Playwright Influenced by Southern Upbringing, Oprah Winfrey
Playwright Topher Payne describes his creative process as “kind of like quilting” and his play, “Angry Fags,” opening this weekend at Island City Stage is a crazy quilt.
“I’ll make a good solid piece that I may not have any idea how to use. I’ll start on another square and then another until it begins to reveal itself as I stitch them together,” the boyish writer explained.
Payne originally set out to write a play about gay roommates, based on his own experience, and the challenges to the close friendship when one becomes involved with another man.
“Your gay ‘bestie’ can be your one and only for quite some time—until they aren’t,” said Payne.
Separately, he had also wanted to tackle a work about terrorism, he just didn’t expect such disparate ideas to come together into one play.
“Angry Fags” is the story of Bennet, a speechwriter for Georgia’s only gay Congresswoman, and his roommate, Cooper. When Bennet’s ex-boyfriend is the victim of a hate crime, their rage ignites as they no longer accept “second class” legal status and turn the tables on the people who terrorize their community through homophobia and gay bashing. Their good intentions quickly escalate in unintended ways propelling the plot toward an explosive conclusion.
Although Payne currently lives in the cosmopolitan city of Atlanta, he grew up in a much smaller community, Kosciuszko, Mississippi, also the hometown of Oprah Winfrey. Like the talk show host and media mogul, he knew bigger things were ahead only in a larger city.
“The “Oprah” show was national when I was in first grade or second grade, so I grew up with this fantastic example of this woman who grew up just down the street,” Payne recalled of his childhood. “Realistically, there’s not a lot of theatrical opportunities in Mississippi and professionally, I always knew—and my mother says she always knew—that we were on borrowed time with me.”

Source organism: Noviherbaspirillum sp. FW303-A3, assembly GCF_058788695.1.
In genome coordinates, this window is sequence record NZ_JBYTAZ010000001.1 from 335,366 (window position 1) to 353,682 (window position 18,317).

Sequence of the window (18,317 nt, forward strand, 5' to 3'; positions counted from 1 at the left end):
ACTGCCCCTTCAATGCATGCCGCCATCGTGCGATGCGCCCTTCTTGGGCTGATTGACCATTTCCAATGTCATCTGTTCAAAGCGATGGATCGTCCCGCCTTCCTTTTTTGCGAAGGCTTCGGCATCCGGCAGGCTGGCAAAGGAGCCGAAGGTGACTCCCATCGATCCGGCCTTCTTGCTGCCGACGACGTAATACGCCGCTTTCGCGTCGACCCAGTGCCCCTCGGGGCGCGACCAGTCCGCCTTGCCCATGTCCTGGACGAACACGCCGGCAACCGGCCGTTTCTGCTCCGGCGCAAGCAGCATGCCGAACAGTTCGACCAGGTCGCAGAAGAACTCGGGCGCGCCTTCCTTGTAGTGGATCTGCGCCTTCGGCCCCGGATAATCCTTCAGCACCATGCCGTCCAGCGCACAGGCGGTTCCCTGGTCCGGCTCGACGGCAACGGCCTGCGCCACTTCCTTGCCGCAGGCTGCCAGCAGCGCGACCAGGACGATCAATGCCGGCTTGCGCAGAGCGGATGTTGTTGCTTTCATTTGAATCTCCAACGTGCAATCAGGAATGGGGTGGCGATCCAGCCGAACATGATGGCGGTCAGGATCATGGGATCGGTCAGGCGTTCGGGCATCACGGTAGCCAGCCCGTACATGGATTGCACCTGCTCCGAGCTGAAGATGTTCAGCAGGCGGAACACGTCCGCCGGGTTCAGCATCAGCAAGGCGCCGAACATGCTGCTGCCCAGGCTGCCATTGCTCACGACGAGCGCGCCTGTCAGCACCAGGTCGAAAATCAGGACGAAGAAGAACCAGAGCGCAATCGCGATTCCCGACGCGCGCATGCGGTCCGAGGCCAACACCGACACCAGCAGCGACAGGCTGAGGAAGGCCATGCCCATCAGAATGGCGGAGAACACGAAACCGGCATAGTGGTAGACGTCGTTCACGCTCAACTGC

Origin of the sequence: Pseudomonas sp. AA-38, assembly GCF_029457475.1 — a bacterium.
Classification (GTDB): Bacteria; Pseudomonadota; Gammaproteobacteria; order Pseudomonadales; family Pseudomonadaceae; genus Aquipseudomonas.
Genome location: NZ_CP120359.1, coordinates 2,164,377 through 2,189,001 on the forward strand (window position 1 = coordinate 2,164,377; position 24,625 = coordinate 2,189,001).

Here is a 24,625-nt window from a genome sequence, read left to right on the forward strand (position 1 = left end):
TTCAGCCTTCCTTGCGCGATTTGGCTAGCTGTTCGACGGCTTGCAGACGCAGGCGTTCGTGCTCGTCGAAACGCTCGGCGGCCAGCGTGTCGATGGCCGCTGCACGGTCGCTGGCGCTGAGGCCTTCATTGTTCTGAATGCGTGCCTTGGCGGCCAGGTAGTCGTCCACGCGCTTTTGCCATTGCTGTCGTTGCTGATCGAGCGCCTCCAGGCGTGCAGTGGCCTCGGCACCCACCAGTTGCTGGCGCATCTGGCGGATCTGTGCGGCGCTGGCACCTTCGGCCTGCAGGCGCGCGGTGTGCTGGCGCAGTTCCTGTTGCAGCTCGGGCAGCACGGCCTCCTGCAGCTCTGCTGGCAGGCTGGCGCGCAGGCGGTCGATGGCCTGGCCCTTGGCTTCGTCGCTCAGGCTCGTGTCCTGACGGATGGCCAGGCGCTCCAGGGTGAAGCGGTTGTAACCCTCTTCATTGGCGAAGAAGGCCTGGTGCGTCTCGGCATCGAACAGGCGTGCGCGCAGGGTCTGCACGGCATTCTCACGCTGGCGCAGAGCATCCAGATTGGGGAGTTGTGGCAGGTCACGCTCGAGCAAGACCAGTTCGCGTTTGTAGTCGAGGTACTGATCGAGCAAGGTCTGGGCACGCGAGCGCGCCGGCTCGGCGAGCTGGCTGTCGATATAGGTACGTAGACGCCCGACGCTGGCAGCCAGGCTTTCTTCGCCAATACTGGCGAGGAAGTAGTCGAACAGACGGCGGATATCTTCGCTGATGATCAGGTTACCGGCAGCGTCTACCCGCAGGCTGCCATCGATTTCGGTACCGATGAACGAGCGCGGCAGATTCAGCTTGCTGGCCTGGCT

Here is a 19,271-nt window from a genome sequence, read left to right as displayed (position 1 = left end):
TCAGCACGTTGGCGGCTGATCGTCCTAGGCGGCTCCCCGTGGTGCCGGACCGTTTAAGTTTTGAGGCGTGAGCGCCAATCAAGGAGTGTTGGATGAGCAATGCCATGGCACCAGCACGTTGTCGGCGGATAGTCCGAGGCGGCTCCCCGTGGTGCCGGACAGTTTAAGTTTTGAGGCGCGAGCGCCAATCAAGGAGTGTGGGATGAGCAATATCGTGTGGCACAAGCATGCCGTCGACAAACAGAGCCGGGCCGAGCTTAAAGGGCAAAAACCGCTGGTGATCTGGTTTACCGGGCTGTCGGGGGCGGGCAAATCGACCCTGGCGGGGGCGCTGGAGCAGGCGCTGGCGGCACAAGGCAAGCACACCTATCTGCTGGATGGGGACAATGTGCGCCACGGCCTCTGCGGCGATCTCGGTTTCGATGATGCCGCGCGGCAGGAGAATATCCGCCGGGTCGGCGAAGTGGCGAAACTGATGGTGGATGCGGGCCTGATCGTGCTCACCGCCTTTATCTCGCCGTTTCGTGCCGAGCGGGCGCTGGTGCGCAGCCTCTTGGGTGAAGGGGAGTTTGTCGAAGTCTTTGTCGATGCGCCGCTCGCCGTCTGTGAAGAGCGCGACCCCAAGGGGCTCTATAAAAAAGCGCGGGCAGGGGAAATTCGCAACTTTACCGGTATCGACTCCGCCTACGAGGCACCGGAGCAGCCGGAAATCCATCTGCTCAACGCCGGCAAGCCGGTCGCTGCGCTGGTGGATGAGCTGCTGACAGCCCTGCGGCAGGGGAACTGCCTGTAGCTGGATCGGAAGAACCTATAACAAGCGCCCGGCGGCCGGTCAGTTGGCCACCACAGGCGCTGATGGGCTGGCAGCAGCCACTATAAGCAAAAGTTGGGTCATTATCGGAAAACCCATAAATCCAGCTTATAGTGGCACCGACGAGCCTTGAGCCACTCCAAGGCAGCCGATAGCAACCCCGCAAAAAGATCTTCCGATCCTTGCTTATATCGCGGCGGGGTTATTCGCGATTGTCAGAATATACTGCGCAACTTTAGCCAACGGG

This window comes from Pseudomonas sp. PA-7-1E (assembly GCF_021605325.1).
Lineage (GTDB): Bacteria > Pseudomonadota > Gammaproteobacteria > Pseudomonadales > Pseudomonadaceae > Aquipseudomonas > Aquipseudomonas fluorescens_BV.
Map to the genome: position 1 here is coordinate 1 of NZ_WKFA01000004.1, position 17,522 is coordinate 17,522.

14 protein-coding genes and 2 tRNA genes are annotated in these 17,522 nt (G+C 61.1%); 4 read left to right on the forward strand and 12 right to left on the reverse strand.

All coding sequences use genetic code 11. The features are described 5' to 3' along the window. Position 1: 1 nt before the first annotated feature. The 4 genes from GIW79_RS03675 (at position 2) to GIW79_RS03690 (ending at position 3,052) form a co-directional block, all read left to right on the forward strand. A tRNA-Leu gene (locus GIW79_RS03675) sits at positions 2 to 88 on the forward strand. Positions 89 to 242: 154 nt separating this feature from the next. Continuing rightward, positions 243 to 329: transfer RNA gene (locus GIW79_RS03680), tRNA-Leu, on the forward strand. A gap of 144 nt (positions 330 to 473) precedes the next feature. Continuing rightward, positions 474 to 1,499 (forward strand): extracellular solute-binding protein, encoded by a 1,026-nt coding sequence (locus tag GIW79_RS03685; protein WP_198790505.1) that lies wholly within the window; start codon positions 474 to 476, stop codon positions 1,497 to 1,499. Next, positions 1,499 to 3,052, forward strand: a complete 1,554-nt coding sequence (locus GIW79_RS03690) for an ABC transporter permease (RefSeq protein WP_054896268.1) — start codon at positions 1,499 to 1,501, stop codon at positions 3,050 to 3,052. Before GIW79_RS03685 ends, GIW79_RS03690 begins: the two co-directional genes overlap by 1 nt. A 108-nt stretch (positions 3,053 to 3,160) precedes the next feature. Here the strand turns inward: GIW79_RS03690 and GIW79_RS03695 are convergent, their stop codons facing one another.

Payne is the first to admit the play is informed by his experiences in that town of 7000 located a half hour from the nearest interstate highway.
He elaborated, “We’re often afraid of anything that reeks of ‘other’ in the South. Assimilation and being part of the community comes with very specific guidelines. A lot of that is born out of the lack of exposure to diversity and a lot of that we have to own as Southern communities as a conscious refusal.”
The writer noted in his silky baritone voice (he also records audiobooks) that kind of insular thinking cannot continue forever as younger generations of Southerners continue to adopt smartphones.
“If you’re of a mind and a heart to embrace other ideas and experiences, every resource imaginable is available to you on your phone. You can find out about anything. As Americans having that level of privilege and information, there’s no excuse for ignorance,” Payne said.
Until Southern society reaches that point, Payne is content to continue writing and challenging audiences to expand their horizons.
Island City Stage presents Topher Payne’s “Angry Fags” at The Abyss Theater, 2304 N. Dixie Highway in Wilton Manors on Thursday, Friday and Saturday at 8 p.m. and Sunday at 5 p.m. through Dec. 13. Tickets are $35 at IslandCityStage.org.